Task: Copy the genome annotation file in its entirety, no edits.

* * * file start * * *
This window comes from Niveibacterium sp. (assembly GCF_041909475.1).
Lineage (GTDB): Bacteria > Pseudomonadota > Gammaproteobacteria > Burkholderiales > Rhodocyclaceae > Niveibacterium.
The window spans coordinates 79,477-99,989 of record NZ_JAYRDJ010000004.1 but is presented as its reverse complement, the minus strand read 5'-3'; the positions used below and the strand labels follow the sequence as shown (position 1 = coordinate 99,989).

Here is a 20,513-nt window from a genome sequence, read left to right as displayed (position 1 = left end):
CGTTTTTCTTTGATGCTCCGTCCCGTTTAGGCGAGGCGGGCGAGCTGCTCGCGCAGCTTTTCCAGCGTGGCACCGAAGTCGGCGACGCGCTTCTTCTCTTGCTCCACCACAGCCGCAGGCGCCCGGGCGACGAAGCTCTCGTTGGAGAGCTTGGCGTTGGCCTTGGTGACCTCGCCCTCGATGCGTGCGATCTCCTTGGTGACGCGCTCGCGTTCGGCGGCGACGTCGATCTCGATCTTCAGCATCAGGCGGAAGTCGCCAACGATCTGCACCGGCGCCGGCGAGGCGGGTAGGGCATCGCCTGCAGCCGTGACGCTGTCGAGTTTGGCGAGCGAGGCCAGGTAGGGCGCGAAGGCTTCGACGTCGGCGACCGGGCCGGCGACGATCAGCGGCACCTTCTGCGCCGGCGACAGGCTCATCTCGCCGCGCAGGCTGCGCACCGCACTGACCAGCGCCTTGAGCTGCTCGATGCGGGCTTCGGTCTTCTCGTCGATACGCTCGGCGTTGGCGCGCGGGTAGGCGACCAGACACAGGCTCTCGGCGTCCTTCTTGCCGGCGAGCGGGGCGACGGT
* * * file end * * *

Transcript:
This window comes from Niveibacterium sp. (assembly GCF_041909475.1).
Lineage (GTDB): Bacteria > Pseudomonadota > Gammaproteobacteria > Burkholderiales > Rhodocyclaceae > Niveibacterium.
The window spans coordinates 79,477-99,989 of record NZ_JAYRDJ010000004.1 but is presented as its reverse complement, the minus strand read 5'-3'; the positions used below and the strand labels follow the sequence as shown (position 1 = coordinate 99,989).

Here is a 20,513-nt window from a genome sequence, read left to right as displayed (position 1 = left end):
CGTTTTTCTTTGATGCTCCGTCCCGTTTAGGCGAGGCGGGCGAGCTGCTCGCGCAGCTTTTCCAGCGTGGCACCGAAGTCGGCGACGCGCTTCTTCTCTTGCTCCACCACAGCCGCAGGCGCCCGGGCGACGAAGCTCTCGTTGGAGAGCTTGGCGTTGGCCTTGGTGACCTCGCCCTCGATGCGTGCGATCTCCTTGGTGACGCGCTCGCGTTCGGCGGCGACGTCGATCTCGATCTTCAGCATCAGGCGGAAGTCGCCAACGATCTGCACCGGCGCCGGCGAGGCGGGTAGGGCATCGCCTGCAGCCGTGACGCTGTCGAGTTTGGCGAGCGAGGCCAGGTAGGGCGCGAAGGCTTCGACGTCGGCGACCGGGCCGGCGACGATCAGCGGCACCTTCTGCGCCGGCGACAGGCTCATCTCGCCGCGCAGGCTGCGCACCGCACTGACCAGCGCCTTGAGCTGCTCGATGCGGGCTTCGGTCTTCTCGTCGATACGCTCGGCGTTGGCGCGCGGGTAGGCGACCAGACACAGGCTCTCGGCGTCCTTCTTGCCGGCGAGCGGGGCGACGGT